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In Session, (27): Gods Need Therapy Too
The Lay Psychiatrist counsels a gay couple from Olympia
As a Lay Psychiatrist I have no particular standards and a good outcome is a good income. Like a hunting hound, I follow my nose as long as it’s out front, but should it fall back in the pack, I lead with the cane. Today, as is my habit, I am observing the street from my window to get a glimpse at my two p.m. clients, just getting out of a Yellow Cab. Who takes a cab anymore, even if it is a London cab?
The short baby faced guy is so high energy he might suddenly sprout wings on his heels and fly away like a pigeon. Those sandals are as gay as anything I’ve ever seen. He must have something going for him, because his partner is a gym toned hard body, with long blonde hair, masculine mannerisms, an Armani suit. He comes from money.
The little guy introduced himself as Hermes, without elaboration, then presented his partner: “This is my husband, Apollo.” Apollo bowed slightly and smiled. His eyes were always calculating, like a fire control computer. He was graceful enough, but something of a one trick pony with the scrupulous correctness in his behavior. Hermes, on the other hand, was disarming in the way of people who assure you whatever you do, it’s not wrong. Neither is it right. It’s your invention.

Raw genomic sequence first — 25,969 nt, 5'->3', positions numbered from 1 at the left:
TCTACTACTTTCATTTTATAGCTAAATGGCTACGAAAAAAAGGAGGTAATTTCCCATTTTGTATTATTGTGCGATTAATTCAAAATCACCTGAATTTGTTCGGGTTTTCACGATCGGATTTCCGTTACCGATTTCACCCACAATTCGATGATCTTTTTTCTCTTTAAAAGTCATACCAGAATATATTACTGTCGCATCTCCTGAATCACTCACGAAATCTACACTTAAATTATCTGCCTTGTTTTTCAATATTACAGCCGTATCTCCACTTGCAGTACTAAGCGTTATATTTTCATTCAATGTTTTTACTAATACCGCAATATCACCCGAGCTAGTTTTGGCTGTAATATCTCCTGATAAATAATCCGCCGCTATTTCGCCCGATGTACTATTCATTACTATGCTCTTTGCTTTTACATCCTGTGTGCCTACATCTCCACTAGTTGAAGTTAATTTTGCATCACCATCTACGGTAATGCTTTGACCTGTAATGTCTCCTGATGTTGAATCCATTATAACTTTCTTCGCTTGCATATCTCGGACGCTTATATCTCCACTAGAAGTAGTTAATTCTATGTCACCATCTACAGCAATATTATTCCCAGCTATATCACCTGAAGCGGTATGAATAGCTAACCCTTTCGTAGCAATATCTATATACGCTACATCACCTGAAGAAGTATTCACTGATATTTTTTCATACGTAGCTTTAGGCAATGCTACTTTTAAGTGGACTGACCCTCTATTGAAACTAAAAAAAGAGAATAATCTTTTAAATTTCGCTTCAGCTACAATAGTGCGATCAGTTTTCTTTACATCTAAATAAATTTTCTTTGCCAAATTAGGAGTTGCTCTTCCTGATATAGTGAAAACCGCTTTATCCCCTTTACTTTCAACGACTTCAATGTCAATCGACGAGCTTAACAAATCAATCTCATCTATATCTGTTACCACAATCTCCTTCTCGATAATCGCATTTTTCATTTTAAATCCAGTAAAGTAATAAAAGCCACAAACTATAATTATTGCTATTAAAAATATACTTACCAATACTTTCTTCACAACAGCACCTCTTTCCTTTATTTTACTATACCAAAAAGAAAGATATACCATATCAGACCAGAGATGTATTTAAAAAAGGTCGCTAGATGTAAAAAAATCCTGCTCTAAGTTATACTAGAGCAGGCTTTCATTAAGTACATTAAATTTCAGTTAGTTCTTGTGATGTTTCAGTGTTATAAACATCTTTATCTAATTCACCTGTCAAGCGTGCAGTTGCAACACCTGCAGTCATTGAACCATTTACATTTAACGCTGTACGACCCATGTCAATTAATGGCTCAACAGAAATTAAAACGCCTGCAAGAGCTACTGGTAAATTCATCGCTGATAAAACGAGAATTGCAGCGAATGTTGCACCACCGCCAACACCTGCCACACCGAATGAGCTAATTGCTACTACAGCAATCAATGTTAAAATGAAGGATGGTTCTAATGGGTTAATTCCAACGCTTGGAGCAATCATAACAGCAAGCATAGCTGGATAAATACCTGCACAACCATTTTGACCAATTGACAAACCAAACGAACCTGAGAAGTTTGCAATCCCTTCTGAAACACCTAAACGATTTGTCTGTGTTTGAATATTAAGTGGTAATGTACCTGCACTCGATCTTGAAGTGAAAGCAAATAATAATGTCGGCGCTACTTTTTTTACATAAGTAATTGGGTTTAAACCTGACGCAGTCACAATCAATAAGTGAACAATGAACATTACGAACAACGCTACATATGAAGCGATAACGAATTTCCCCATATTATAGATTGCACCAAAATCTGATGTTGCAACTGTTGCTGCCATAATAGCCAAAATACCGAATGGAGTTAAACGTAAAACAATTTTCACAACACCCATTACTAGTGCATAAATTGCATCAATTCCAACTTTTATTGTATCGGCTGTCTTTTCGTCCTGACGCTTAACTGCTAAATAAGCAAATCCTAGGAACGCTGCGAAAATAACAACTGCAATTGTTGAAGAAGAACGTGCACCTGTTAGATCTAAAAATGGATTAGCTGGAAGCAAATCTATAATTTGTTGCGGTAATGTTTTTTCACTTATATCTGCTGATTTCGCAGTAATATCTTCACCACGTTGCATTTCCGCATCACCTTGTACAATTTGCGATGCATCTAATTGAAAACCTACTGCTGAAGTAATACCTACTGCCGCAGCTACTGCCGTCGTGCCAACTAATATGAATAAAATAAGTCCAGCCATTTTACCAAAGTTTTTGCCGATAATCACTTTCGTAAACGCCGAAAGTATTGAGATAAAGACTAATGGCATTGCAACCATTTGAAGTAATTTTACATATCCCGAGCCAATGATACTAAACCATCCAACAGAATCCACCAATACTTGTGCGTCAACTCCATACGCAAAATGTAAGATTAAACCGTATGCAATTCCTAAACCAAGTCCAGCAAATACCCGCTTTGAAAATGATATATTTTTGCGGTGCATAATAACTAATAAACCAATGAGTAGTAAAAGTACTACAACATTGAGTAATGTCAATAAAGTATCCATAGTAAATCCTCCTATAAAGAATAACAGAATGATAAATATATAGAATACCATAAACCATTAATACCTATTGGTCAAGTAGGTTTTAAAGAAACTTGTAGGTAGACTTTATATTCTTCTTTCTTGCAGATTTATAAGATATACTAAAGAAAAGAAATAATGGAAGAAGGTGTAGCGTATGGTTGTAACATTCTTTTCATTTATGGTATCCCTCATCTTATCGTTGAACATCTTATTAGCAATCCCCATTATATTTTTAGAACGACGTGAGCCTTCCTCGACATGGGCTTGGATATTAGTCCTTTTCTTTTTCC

Apollo went straight for the yellow chair, leaving Hermes to choose between the two matching red leather sling chairs. He stood in front of them and crossed his arms, unable to decide. He pointed for emphasis as he weighed the decision, “This one’s on my right but if I sit in it I’ll be on the left. This one’s on my left but if I sit in it I’ll be right.”
“You’ve never been right in your life,” Apollo said smoothly.
“Then I’ll move left,” Hermes said.
“Gentlemen,” I said, “let’s get to the point of your visit. Did I understand correctly that you became a couple to compensate each other’s weak side?” They both nodded silent agreement. The silence became awkward. Finally Hermes began:
“When I first met Apollo, he was a hero. Captain of the football team, homecoming king, and later on, a military man with so many ribbons they looked like a rainbow flag. I thought it was a rainbow flag or I’d never have had the courage to come on to him.”
They exchanged a fond glance.
“I’ve never really belonged to a culture in that way,” he continued. “I was an outsider, moving from town to town, no close friends. I thought I could fit into his world. Now he wants to have children and move to Palm Springs and I want to turn tricks.”
“Well, you are a trickster,” I said, “so that’s not surprising. I can see what your problem is right away. You’re trying to have a sexual relationship when it’s just not appropriate. You’re brothers.”
Apollo turned a palm up. “But we’re Greek,” he said.
“Ancient Greek,” Hermes added. “And just half bothers. But I don’t care. I’ll fuck anything that moves.”
“Don’t you have any boundaries?”
He looked puzzled. Apollo laughed. “He’s the god of boundaries.” he said. “He steps right over them without a care in the world.” He looked at Hermes and visibly softened. “On the other hand, you taught me to play the guitar.”
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